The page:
Peterson is hardly fringe in this belief. Many followers deploy a familiar Christian-right formula for justifying abuses of power, declaring Trump a modern King David, a sinner nonetheless anointed, while others compare him to Queen Esther, destined to save Israel—or at least the evangelical imagination of it—from Iran. Still others draw parallels to Cyrus, the Old Testament Persian king who became a tool for God’s will. “A vessel for God,” says former congressman Zach Wamp, now a member of The Family, the evangelical organization that hosts Trump every year at the National Prayer Breakfast. Lance Wallnau, a founding member of Trump’s evangelical coalition, dubs him “God’s chaos candidate”: “the self-made man who can ‘get it done,’ enters the arena, and through the pressure of circumstance becomes the God-shaped man God enables to do what he could never do in his own strength.”

https://www.vanityfair.com/news/2020/06/inside-the-cult-of-trump-his-rallies-are-church-and-he-is-the-gospel

This article describes of some of the truly insane beliefs of Trump's cult; these are the people Trump is speaking to with his idiotic remarks.

There are a lot of mentally ill people in this country.

On an aside, an annual subscription to Vanity Fair is only $8 today.

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Reply Inside the Cult of Trump, His Rallies are Church and He is the Gospel (Original post)
Zorro Jul 4 OP
Thomas Hurt Jul 4 #1
Turbineguy Jul 4 #2
Blue Owl Jul 4 #3
Lord Ludd Jul 4 #6
Karadeniz Jul 4 #4
MyOwnPeace Jul 4 #5

Response to Zorro (Original post)

Sat Jul 4, 2020, 04:13 PM

1. Idolaters and Blasphemers, putting a man before God.

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Response to Zorro (Original post)

Sat Jul 4, 2020, 04:25 PM

2. Trump needs the adoration.

Being adored by people who are risking their lives to do so gives double the satisfaction.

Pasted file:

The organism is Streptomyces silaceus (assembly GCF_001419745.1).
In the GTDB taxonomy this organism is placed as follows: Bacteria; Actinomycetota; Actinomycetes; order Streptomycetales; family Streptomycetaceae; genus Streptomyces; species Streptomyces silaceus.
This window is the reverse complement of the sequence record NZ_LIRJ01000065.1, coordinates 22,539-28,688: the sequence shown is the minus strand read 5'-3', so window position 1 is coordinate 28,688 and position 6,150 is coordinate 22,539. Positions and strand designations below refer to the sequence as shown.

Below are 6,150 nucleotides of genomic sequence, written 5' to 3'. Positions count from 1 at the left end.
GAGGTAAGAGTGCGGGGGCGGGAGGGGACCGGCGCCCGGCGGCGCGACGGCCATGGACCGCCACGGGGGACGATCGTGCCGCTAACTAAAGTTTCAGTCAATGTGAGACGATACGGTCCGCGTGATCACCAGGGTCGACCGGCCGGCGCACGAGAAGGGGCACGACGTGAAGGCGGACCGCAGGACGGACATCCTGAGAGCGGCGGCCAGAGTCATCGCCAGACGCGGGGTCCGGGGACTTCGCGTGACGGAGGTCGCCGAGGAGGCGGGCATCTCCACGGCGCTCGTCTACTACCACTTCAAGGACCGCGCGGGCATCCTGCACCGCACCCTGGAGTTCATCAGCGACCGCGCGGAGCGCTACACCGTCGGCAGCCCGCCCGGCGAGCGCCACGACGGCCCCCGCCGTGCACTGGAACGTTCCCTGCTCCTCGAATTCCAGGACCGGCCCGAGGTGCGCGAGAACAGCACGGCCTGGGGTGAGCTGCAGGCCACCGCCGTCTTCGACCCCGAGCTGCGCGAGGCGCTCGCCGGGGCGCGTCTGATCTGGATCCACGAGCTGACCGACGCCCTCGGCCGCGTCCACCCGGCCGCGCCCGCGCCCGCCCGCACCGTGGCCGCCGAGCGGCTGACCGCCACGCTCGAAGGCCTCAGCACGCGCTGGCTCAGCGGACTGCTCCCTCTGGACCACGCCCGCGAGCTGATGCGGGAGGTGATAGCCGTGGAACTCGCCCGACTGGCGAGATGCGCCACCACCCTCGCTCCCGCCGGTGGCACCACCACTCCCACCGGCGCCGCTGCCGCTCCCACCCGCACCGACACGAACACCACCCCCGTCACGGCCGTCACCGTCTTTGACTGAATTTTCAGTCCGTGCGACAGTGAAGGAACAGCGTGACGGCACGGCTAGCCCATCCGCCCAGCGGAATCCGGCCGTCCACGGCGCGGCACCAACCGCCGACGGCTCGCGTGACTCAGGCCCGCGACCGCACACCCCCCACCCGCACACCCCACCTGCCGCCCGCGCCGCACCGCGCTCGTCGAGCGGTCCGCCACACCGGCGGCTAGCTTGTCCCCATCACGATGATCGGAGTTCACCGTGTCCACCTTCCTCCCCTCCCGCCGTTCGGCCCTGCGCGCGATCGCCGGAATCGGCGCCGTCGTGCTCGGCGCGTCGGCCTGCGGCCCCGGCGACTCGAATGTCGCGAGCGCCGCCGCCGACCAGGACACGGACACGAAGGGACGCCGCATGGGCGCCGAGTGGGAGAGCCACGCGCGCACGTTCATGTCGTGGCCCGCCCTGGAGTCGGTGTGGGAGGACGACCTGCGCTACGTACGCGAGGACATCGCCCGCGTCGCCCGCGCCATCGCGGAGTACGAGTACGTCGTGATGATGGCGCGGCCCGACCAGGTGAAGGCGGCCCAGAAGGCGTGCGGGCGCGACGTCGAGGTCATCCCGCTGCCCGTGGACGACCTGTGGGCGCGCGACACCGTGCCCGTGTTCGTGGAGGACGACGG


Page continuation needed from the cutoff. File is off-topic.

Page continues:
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Response to Zorro (Original post)

Sat Jul 4, 2020, 05:06 PM

3. The Prince of Piece -- Hairpiece, that is...

n/t

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Response to Blue Owl (Reply #3)

Sat Jul 4, 2020, 09:04 PM

6. Hell Toupee nt

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Response to Zorro (Original post)

Sat Jul 4, 2020, 05:59 PM

4. When an article is full of old testament quotes...o.k.if you're jewish...it signifies a Christian

Hypocrite....they can't find much new testament scripture to back up hatefulness, but they feel free to twist the Hebrew writings into a pretzel.

Let's start with Trump being sent by God to accomplish their agenda. One, in the prodigal son, the god/father never leaves his area, not even to help his bankrupt son wallowing among swine. Christians like to think they have a personal god. NO. God is far removed from human affairs and will acknowledge you when you're ready/qualify to enter God's realm.

Two,

When the opposition accused Jesus of obtaining power from Satan, Jesus is clear that good works cannot be ascribed to an evil source. Good comes from good. Easy peasy. All those evangelicals, knowing Trump's many acts of incompetence, failure, cheating, corruption, distort Christian theology when saying Trump is part of God's plan to help them. False.

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Response to Zorro (Original post)

Sat Jul 4, 2020, 06:46 PM

5. OMG!!!!!

There should have been some sort of governmental safety regulation that would stop people from going so far off of their rocker - but I'm sure there would have been a presidential executive order over-ruling it anyhow!